The Moth Chase

Elevating the Art of Procrastanalysis – Academics wasting time on pop culture

The game

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Dear Natalie,

I guess Eric isn’t going to be able to control the violent, restless energy of his team after all. If the last couple episodes showed the Lions slowly shifting to a more aggressive game, this week took us all the way to rip-your-head-off football land. Even sweet Luke Cafferty is in on the action, fender pressing his way to macho anger and Riggins-level defensive sacking (more about Luke later). Of course, these boys have good reason to be riled up. In our second hint that Dillon is indeed in the 21st century with access to websites, even poorly made ones, someone has illegally and immorally posted the juvenile records of several Lion players. Every media outlet in Dillon – and let’s note, radio is still king – has picked up the story and is pilloring the Lions as a bunch of thugs. Vince nails it in his heartbreaking realist moment with Coach: no matter how many games we win, how many touchdowns I throw, all they see is a bunch of thugs. It is an ironic lesson that no 16-year-old boy can really learn that the team only reinforced their own reputation by playing hard, a little dirty, and very arrogantly against the Panthers.

But let’s pause on that for a second. At no point did it look like or was it even suggested that the intense, no-holds barred game the Lions were playing was actually dirty or inappropriate. There was no scandal on the field – penalties sure, but no suggestion that Luke’s body slams weren’t clean hits, for instance. Until the very end when Vince threw that in your face 65 yard touchdown and Tinker belligerently “escorted” the Panthers off the field, it just seemed like good, old-fashioned, hard core football. Isn’t that what the game is partly about – intensity and full body contact? I get that Vince took things too far and the whole team was a bit riled up by the end. But really, shock, horror, and disappointment all around town? An assistant couch who can’t even celebrate because he is so devastated by their ungentlemanly conduct? Really? After someone on the Panther’s side of the town illegally sullied individual teenage boys reputations on a publicly accessible website? Probably nothing else drove home to me the race and class lines that govern Dillon politics. Illegal libel and potential life-wrecking on the internet? A boy’s joke, a slightly tasteless prank. A group of superior athletes playing a tad aggressively and rubbing their win in the face of the crowd? An infraction against public morality too great to bear enacted by violent thugs.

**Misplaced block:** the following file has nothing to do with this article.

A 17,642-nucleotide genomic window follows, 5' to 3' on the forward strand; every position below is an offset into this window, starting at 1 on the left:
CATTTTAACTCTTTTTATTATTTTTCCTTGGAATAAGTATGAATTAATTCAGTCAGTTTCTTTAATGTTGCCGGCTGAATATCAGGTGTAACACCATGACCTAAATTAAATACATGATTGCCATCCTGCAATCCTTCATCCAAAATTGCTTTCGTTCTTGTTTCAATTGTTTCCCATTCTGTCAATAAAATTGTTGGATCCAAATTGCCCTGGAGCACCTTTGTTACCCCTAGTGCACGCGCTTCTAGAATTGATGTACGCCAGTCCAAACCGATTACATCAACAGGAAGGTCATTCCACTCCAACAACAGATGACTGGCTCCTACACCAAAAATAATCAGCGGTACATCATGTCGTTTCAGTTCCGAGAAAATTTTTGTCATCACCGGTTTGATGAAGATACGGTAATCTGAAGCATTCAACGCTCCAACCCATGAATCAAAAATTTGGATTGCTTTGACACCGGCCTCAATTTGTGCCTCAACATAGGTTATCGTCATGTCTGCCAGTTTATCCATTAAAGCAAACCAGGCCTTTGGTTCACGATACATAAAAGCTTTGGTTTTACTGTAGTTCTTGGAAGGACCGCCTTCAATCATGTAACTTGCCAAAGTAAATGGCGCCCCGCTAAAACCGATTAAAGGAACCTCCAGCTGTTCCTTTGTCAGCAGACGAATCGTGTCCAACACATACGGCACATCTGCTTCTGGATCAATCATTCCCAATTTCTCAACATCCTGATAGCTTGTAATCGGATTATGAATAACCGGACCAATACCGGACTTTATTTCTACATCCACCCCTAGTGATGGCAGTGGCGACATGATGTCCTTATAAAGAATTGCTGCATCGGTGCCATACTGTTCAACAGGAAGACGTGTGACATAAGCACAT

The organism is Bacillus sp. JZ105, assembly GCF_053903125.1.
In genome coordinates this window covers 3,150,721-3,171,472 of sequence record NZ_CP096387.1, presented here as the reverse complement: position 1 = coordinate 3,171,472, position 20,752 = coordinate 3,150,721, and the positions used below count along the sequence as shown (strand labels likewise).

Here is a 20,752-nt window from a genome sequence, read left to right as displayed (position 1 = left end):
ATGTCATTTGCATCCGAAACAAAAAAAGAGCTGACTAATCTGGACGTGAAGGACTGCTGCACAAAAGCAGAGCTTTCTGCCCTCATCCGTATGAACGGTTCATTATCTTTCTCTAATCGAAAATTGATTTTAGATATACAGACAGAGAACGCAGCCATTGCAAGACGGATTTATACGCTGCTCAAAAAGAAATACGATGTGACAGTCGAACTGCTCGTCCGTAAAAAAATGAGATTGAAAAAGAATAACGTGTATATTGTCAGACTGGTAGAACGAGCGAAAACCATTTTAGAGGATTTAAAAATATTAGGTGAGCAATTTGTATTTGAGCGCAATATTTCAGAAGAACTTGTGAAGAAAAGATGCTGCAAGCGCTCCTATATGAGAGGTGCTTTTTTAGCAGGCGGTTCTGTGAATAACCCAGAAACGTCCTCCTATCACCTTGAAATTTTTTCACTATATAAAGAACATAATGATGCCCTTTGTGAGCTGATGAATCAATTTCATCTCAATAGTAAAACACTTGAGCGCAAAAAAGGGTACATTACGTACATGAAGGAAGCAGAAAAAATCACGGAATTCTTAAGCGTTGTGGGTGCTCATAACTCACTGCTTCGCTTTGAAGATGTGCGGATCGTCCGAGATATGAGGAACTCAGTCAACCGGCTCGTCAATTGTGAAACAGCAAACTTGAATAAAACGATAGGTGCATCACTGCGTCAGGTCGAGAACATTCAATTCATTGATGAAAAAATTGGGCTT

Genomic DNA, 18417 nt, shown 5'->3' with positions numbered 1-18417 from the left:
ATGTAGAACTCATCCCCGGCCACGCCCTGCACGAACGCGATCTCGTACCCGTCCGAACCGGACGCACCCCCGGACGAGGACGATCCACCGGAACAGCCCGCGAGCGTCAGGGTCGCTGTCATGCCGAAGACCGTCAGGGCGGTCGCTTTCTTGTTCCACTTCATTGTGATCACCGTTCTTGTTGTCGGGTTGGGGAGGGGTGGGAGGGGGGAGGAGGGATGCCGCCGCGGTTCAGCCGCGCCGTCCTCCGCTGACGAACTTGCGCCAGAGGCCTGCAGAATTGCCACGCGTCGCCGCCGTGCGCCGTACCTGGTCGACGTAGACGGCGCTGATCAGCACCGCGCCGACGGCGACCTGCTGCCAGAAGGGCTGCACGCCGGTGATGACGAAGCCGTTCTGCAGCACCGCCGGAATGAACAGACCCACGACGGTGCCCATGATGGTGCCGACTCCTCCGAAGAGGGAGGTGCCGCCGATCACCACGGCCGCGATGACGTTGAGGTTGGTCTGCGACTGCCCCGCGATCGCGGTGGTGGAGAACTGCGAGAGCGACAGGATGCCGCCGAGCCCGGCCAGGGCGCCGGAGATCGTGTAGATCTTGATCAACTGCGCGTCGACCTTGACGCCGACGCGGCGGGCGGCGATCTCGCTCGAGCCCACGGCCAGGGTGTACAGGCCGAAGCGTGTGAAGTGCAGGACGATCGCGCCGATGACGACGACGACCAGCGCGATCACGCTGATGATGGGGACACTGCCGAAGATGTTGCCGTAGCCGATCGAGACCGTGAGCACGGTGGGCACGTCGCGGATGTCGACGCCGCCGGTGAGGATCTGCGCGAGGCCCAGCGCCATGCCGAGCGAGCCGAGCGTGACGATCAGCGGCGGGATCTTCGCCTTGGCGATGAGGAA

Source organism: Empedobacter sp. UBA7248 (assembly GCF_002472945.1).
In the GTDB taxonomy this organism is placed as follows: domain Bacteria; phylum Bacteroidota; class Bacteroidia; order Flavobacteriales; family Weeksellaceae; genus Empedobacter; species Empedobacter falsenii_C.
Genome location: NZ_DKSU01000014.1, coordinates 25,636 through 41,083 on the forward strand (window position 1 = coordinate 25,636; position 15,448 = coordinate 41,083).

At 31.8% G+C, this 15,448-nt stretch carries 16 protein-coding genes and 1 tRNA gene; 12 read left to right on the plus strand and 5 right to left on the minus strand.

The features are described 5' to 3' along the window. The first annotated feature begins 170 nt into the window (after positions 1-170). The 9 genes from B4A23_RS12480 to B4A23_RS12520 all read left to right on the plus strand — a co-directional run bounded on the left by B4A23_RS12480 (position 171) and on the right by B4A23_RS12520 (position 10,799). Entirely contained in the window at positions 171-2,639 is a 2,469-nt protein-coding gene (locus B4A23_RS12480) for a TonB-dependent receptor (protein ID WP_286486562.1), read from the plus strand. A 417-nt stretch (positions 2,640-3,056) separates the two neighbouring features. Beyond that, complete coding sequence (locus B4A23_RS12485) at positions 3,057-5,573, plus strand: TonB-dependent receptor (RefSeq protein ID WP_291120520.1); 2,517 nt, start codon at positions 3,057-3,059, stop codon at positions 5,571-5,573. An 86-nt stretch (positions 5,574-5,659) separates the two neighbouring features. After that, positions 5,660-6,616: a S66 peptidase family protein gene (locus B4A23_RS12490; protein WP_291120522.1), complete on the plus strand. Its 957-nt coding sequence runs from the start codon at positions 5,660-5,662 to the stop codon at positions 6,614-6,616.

Eric is, of course, caught in the middle and the ambivalence he feels toward his whole team’s behavior is going to find its root in the tension building between him and Vince. Or rather, the tension triangle between Coach, Vince, and Ornette. Whatever curious sympathy I felt toward Ornette has morphed into slight intimidation, and awe of the actor Cress Williams. The easy way he moves from sensitive dad, to intimidating gangster, to relaxed man in charge amazes me and kind of creeps me out. The scene with Eric where he coldly lies to his face, slightly threatens him, and then offers to get him a piece of pie was incredible. Partly because it left Eric, once again, in left field, cut off from his usual reference points. How is the king maker going to make a king if no one will even listen to him?

There is clearly supposed to be parallels between the way things are breaking down on Eric’s field – even as he is being scouted for national head-coaching college jobs – and how they are breaking down with Julie at home. But frankly, I am finding it hard to care much about Julie right now. I am ready for whatever showdown is coming to come and then can we please move on?

Like, for instance, let’s have more Luke and Becky? Perhaps my favorite moment of the whole episode was Luke’s dazzled, slightly baffled, innocently delighted smile when he realized Billy’s absurd gaming policy actually worked – the way to Becky’s affections proved to be through just enough cold shoulder. Time will tell if they have the makings of a Tyra and Landry or Julie and Matt, but I’m rooting for them.

Final reflection: how perfect was it that Billy left his baby carrier flapping down to his knees while instructing Luke in aggressive tackling?



One Response

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  1. who would have thought Billy could be a central character in this show? the progression of characters amazes me – and they get us to care about them!

    so over julie. enough already. although i would have loved to see tami slap that derrick guy. that scene – how intense. how mortifying for both of them. that look on her face. wow.

    i’m looking forward to eric’s reestablishment of control over the lions…and vince’s dad. it’s like the “who really cares for you?” is on the tip of his tongue – because he loves vince. and ornette loves power. those are two very different positions. (and you’re right about cress’ scene – it was like a public castration).


    June 6, 2011 at 3:18 pm

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